Published September 2022
ARC Publication: Mental Health Evaluations in Immigration Court
A Guide for Mental Health and Legal Professionals
Co-authors: Virginia Barber-Rioja, Sarah Vendzules
Every day, large numbers of immigrants undertake dangerous migration journeys only to face deportation or “removal” proceedings once they arrive in the U.S. Others who have been in the country for many years may face these proceedings as well, and either group may seek to gain lawful status by means of an application to USCIS, the benefits arm of the immigration system. Mental Health Evaluations in Immigration Court examines the growing role of mental health professionals in the immigration system as they conduct forensic mental health assessments that are used as psychological evidence for applications for deportation relief, write affidavits for the court about the course of treatment they have provided to immigrants, help prepare people emotionally to be deported, and provide support for immigrants in detention centers.
Many immigrants appear in immigration court—often without an attorney if they cannot afford one—as part of deportation proceedings. Mental health professionals can be deeply involved in these proceedings, from helping to buttress an immigrant’s plea for asylum to helping an immigration judge make decisions about hardship, competency or risks for violence. There are a whole host of psycho-legal and forensic issues that arise in immigration court and in other immigration applications that have not yet been fully addressed in the field. This book provides an overview of relevant issues likely to be addressed by mental health and legal professionals. Mental Health Evaluations in Immigration Court corrects a serious deficiency in the study of immigration law and mental health, offering suggestions for future scholarship and acting as a vital resource for mental health professionals, immigration lawyers, and judges.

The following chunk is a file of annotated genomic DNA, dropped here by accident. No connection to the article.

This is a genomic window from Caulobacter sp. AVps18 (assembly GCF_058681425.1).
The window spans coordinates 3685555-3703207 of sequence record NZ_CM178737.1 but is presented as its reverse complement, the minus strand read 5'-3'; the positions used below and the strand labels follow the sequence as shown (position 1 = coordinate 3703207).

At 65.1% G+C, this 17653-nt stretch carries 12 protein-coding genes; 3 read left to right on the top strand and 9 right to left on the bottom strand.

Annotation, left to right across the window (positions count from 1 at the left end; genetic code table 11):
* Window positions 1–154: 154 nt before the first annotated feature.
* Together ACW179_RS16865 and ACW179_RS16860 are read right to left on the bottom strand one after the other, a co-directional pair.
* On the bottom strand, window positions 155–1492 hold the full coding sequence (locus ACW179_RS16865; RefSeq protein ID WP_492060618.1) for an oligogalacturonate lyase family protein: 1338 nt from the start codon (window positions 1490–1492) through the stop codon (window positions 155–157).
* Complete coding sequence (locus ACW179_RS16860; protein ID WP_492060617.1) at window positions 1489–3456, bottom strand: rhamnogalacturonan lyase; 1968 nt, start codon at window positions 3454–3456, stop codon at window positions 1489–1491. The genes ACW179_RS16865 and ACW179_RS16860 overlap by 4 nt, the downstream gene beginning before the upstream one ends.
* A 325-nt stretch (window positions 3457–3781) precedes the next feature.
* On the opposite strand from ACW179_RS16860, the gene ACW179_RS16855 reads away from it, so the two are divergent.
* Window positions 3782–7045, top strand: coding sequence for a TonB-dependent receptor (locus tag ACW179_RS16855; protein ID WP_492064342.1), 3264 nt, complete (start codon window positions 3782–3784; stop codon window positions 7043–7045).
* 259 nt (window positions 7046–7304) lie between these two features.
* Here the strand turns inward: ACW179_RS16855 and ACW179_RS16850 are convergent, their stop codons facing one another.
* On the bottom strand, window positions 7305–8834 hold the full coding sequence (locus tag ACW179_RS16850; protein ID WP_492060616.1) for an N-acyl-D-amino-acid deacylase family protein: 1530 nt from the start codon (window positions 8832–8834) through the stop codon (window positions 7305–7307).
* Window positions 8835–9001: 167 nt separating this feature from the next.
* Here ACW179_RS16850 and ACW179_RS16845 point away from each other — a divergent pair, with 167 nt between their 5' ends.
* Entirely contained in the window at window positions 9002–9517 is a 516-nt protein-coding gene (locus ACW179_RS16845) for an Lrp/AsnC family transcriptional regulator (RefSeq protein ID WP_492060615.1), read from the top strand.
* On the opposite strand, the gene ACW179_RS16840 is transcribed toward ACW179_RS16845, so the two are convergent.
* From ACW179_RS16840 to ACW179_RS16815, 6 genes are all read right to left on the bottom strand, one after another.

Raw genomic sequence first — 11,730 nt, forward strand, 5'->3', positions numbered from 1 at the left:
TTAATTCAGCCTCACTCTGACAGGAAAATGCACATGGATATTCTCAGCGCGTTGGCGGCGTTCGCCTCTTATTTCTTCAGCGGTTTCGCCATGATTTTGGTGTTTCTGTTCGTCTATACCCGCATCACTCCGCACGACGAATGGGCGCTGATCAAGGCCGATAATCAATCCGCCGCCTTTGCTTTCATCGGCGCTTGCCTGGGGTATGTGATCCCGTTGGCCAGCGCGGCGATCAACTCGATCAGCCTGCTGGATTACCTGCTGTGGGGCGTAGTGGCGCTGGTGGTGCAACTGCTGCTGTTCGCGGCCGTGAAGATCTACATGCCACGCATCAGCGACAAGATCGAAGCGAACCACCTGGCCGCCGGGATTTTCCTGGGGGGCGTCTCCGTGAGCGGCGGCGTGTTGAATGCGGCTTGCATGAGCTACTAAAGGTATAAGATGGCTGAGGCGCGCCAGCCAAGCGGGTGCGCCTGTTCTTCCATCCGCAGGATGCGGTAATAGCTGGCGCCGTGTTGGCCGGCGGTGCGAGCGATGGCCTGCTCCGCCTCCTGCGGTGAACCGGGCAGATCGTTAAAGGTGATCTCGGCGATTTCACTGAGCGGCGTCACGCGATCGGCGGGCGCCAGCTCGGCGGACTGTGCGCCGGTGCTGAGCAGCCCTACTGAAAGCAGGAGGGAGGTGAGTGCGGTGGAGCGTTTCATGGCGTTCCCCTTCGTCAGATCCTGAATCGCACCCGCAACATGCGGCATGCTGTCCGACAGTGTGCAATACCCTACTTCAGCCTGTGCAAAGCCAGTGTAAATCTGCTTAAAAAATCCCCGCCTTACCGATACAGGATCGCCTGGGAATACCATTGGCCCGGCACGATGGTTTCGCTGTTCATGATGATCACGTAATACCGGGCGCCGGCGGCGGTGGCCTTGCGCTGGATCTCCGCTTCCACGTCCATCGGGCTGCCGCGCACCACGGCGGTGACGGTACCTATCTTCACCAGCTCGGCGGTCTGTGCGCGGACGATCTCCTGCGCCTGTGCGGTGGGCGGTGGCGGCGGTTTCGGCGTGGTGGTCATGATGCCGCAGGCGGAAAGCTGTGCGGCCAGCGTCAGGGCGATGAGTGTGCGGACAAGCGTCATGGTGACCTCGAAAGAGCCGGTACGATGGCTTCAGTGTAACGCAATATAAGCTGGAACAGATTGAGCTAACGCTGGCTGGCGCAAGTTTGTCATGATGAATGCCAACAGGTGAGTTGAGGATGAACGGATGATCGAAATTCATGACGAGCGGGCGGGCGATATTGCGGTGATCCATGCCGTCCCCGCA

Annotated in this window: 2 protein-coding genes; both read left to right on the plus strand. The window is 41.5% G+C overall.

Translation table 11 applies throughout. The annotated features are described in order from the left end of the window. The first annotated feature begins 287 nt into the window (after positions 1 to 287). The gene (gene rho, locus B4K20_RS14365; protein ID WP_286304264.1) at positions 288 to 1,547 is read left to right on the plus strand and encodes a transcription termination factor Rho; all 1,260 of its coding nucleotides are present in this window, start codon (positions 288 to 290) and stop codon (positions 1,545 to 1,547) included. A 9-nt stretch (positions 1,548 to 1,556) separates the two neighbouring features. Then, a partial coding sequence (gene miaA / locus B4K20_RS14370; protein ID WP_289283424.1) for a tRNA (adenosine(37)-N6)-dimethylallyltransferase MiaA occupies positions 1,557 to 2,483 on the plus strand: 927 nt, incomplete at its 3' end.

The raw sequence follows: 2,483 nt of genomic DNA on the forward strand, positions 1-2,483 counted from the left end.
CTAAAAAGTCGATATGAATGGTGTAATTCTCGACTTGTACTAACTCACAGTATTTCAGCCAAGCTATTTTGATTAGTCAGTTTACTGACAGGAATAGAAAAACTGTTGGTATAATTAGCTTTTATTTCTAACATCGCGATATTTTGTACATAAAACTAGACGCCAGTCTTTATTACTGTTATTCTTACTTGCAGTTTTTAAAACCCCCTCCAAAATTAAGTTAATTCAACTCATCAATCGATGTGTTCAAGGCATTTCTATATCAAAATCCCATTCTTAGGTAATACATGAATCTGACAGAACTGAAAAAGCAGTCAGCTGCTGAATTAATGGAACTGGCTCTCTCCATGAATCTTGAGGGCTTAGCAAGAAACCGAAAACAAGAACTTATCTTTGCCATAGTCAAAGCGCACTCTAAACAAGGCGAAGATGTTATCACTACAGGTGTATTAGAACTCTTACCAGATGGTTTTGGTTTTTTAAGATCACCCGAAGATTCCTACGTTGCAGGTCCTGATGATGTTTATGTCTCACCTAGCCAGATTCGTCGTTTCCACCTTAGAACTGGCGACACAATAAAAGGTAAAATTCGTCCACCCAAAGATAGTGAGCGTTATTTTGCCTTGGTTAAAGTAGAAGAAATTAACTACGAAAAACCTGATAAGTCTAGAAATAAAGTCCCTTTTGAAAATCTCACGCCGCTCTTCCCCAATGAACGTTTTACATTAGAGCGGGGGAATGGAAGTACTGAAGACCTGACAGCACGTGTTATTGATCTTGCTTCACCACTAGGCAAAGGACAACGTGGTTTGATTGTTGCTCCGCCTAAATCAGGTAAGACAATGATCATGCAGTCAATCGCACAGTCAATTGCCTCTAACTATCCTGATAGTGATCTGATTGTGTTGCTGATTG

Published August 2022
Reorienting Hong Kong’s Resistance: Leftism, Decoloniality, and Internationalism
Wen Liu (Editor), Christina Yuen Zi Chung (Editor), Jn Chien (Editor)
The book brings together writing from activists and scholars that examine leftist and decolonial forms of resistance that have emerged from Hong Kong’s contemporary era of protests. Practices such as labor unionism, police abolition, land justice struggles, and other radical expressions of self-governance may not explicitly operate under the banners of leftism and decoloniality. Nevertheless, examining them within these frameworks uncovers historical, transnational, and prefigurative sightlines that can help to contextualize and interpret their impact for Hong Kong’s political future. This collection offers insights not only into Hong Kong's local struggles, but their interconnectedness with global movements as the city remains on the frontlines of international politics.
Wen Liu is an assistant research fellow at the Institute of Ethnology, Academia Sinica, in Taiwan. She received her Ph.D. in Psychology (2017) from the CUNY Graduate Center. Liu is broadly interested in issues of race, sexuality, and affect, she has published in journals such as American Quarterly, Feminism & Psychology, Journal of Asian American Studies, and Subjectivity.
Published June 2022